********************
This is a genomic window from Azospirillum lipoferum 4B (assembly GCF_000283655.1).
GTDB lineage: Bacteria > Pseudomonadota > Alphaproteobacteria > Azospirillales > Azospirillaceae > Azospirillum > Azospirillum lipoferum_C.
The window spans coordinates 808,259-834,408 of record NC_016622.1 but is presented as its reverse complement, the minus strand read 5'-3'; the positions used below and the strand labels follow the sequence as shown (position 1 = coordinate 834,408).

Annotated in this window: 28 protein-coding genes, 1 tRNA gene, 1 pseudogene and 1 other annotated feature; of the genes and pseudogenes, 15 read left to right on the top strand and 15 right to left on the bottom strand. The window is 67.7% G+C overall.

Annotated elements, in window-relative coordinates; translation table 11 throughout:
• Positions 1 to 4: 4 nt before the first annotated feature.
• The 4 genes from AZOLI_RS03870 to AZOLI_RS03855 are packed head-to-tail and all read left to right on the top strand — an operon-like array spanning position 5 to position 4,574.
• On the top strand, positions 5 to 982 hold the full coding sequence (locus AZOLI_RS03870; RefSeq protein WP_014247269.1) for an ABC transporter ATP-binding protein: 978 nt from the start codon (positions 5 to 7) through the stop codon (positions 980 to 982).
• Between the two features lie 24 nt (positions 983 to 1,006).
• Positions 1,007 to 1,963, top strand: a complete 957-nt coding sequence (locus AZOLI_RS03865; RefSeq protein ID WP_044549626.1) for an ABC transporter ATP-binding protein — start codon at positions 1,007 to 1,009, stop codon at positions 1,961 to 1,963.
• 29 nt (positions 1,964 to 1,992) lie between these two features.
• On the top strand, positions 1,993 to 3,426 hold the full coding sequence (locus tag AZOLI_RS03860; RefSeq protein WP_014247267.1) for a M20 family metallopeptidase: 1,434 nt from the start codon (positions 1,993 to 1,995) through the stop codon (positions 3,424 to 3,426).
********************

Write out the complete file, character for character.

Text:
This is a genomic window from Azospirillum lipoferum 4B (assembly GCF_000283655.1).
GTDB lineage: Bacteria > Pseudomonadota > Alphaproteobacteria > Azospirillales > Azospirillaceae > Azospirillum > Azospirillum lipoferum_C.
The window spans coordinates 808,259-834,408 of record NC_016622.1 but is presented as its reverse complement, the minus strand read 5'-3'; the positions used below and the strand labels follow the sequence as shown (position 1 = coordinate 834,408).

Annotated in this window: 28 protein-coding genes, 1 tRNA gene, 1 pseudogene and 1 other annotated feature; of the genes and pseudogenes, 15 read left to right on the top strand and 15 right to left on the bottom strand. The window is 67.7% G+C overall.

Annotated elements, in window-relative coordinates; translation table 11 throughout:
• Positions 1 to 4: 4 nt before the first annotated feature.
• The 4 genes from AZOLI_RS03870 to AZOLI_RS03855 are packed head-to-tail and all read left to right on the top strand — an operon-like array spanning position 5 to position 4,574.
• On the top strand, positions 5 to 982 hold the full coding sequence (locus AZOLI_RS03870; RefSeq protein WP_014247269.1) for an ABC transporter ATP-binding protein: 978 nt from the start codon (positions 5 to 7) through the stop codon (positions 980 to 982).
• Between the two features lie 24 nt (positions 983 to 1,006).
• Positions 1,007 to 1,963, top strand: a complete 957-nt coding sequence (locus AZOLI_RS03865; RefSeq protein ID WP_044549626.1) for an ABC transporter ATP-binding protein — start codon at positions 1,007 to 1,009, stop codon at positions 1,961 to 1,963.
• 29 nt (positions 1,964 to 1,992) lie between these two features.
• On the top strand, positions 1,993 to 3,426 hold the full coding sequence (locus tag AZOLI_RS03860; RefSeq protein WP_014247267.1) for a M20 family metallopeptidase: 1,434 nt from the start codon (positions 1,993 to 1,995) through the stop codon (positions 3,424 to 3,426).